- Press the Windows key on your PC.
- Click dxdiag from the list of results. Windows will present your PC specifications.
- Navigate to the System tab for details on your CPU, RAM, and Windows version.
- Navigate to Display tab for details on your GPU and VRAM.
These tabs will detail the exact specifications for your device, for comparison with the requirements outlined above.
Best CPUs for Microsoft Flight Simulator 2020
Best Budget CPU: AMD Ryzen 3 3100
For an entry-level CPU balancing affordability and performance, the AMD Ryzen 3 3100 hits that sweet spot. That includes the latest Zen 2 microarchitecture and the efficiency of its 7nm process. You can expect four cores and eight threads, delivering speeds from 3.6GHz, boosting up to 3.9GHz, with a TDP of 65W. While pairing with a B550 or X570 motherboard enables PCIe 4.0 and Wi-Fi 6, B450 and X470 offerings also suffice.
While the 3100 won’t push Microsoft Flight Simulator to the extreme, you’re still falling comfortably above the demanded specifications. If you’re not the type to examine the seat leather grain or admire individual trees, you’ll have a smooth flight with this CPU onboard.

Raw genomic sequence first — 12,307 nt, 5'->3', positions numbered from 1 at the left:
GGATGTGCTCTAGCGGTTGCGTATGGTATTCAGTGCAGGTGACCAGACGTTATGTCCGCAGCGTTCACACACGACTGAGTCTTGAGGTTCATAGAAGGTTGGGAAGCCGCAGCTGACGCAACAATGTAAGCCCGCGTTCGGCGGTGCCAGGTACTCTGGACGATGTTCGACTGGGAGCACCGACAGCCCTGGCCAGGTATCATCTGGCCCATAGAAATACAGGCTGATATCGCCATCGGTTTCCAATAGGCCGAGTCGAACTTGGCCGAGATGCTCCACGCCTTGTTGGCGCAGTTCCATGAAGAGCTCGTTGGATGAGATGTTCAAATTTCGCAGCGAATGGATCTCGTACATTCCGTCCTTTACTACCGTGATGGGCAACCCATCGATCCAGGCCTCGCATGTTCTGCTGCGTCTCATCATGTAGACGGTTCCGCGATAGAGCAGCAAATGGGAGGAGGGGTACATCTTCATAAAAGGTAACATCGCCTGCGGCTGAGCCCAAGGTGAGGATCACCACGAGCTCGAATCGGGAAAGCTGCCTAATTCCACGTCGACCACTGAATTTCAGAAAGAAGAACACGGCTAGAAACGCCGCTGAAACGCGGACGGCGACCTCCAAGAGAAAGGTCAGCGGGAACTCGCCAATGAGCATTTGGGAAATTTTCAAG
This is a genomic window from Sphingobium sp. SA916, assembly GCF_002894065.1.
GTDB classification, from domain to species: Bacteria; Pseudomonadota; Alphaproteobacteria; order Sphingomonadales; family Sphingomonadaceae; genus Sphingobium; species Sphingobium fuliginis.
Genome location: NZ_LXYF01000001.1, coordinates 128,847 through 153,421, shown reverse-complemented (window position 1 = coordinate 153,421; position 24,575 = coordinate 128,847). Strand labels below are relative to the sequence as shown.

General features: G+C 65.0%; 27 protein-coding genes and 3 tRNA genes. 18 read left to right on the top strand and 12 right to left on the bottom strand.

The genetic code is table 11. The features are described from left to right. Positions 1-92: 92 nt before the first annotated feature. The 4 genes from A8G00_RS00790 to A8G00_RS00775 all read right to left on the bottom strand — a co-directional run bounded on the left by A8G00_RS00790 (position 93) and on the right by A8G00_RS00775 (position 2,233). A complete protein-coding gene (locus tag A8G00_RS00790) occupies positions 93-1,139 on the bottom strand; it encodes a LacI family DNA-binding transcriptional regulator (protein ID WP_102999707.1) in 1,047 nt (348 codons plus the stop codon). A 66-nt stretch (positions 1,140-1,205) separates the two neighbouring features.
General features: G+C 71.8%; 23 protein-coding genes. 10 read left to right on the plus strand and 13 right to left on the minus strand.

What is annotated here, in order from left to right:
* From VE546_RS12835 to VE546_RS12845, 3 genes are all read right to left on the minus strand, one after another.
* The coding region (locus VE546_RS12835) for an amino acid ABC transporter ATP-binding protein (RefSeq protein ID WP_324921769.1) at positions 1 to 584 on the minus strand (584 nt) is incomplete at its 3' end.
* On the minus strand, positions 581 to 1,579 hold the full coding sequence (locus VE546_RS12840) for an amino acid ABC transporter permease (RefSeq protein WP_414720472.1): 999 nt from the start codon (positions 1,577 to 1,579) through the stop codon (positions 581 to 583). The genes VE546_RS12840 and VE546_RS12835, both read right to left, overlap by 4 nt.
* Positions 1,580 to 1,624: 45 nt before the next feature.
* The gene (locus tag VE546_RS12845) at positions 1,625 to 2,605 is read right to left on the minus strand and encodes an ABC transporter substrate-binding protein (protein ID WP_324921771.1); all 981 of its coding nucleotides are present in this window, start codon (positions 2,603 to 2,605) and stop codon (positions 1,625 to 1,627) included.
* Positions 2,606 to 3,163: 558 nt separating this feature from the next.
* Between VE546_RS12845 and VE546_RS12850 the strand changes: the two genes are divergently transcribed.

Best Balanced CPU: Intel Core i5-9600K
The Core i5-9600K represents a higher-end pick from the Intel camp, providing impressive performance at a relatively affordable price. While on the market for over one year, it’s still a strong pairing with capable graphics cards, comfortably exceeding the recommended specifications for Microsoft Flight Simulator.
You’ll be getting impressive performance below $200, slotting into the LGA1151 socket, and pushing many titles into the realm of 4K. That’s enabled by six cores and six threads, with base clocks of 3.7GHz, 4.6GHz boost, 9MB L3 cache, and 95W TP. The i5-9600K also graces buyers with additional overclocking headroom but losing out on hyper-threading through older silicon.
Best Performance CPU: AMD Ryzen 9 3900X
Positioned for the forefront of bleeding-edge games and applications, the AMD Ryzen 9 3900X prioritizes horsepower. It’s built on the latest Zen 2 microarchitecture and 7nm process from the U.S. firm, representing its most advanced silicon, thanks to the Ryzen 9 badge.
The 3900X sports a crazy 12 cores and 24 threads, a base clock of 3.8GHz, boost up to 4.6GHz, clocking in at a 105W TDP. You’re also looking at an unlocked CPU here, with additional leeway to overclock. It works with B450, B550, X470, and X570 motherboards, although the newer B550 or X570 comes with PCIe 4.0 and Wi-Fi 6 support.
Ushered into the Ryzen 9 lineup, this powerful processor proves it’s there for a reason. When coupled with an equally capable high-end GPU, expect to push the latest blockbusters to the max. For Microsoft Flight Simulator, you’re far exceeding requirements and guaranteed to show every kilometer in its full glory.